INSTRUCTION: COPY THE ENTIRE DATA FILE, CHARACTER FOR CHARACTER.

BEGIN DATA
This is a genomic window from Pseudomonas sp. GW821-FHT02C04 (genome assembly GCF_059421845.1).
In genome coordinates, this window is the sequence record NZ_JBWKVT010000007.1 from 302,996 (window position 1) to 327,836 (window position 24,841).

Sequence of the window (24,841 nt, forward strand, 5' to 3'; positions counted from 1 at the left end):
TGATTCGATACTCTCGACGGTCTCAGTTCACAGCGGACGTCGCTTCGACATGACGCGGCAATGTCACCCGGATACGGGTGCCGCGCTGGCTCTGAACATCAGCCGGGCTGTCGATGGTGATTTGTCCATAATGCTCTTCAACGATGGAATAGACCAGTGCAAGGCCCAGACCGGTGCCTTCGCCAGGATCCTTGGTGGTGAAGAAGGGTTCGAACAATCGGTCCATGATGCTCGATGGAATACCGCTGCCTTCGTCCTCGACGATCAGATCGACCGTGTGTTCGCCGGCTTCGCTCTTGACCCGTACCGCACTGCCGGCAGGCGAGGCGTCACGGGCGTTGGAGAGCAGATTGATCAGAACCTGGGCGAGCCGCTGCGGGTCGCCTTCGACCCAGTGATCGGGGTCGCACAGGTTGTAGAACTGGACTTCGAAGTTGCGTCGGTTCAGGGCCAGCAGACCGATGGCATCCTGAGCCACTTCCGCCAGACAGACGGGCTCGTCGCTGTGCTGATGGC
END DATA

This is a genomic window from Pseudomonas sp. GW821-FHT02C04 (genome assembly GCF_059421845.1).
In genome coordinates, this window is the sequence record NZ_JBWKVT010000007.1 from 302,996 (window position 1) to 327,836 (window position 24,841).

Sequence of the window (24,841 nt, forward strand, 5' to 3'; positions counted from 1 at the left end):
TGATTCGATACTCTCGACGGTCTCAGTTCACAGCGGACGTCGCTTCGACATGACGCGGCAATGTCACCCGGATACGGGTGCCGCGCTGGCTCTGAACATCAGCCGGGCTGTCGATGGTGATTTGTCCATAATGCTCTTCAACGATGGAATAGACCAGTGCAAGGCCCAGACCGGTGCCTTCGCCAGGATCCTTGGTGGTGAAGAAGGGTTCGAACAATCGGTCCATGATGCTCGATGGAATACCGCTGCCTTCGTCCTCGACGATCAGATCGACCGTGTGTTCGCCGGCTTCGCTCTTGACCCGTACCGCACTGCCGGCAGGCGAGGCGTCACGGGCGTTGGAGAGCAGATTGATCAGAACCTGGGCGAGCCGCTGCGGGTCGCCTTCGACCCAGTGATCGGGGTCGCACAGGTTGTAGAACTGGACTTCGAAGTTGCGTCGGTTCAGGGCCAGCAGACCGATGGCATCCTGAGCCACTTCCGCCAGACAGACGGGCTCGTCGCTGTGCTGATGGC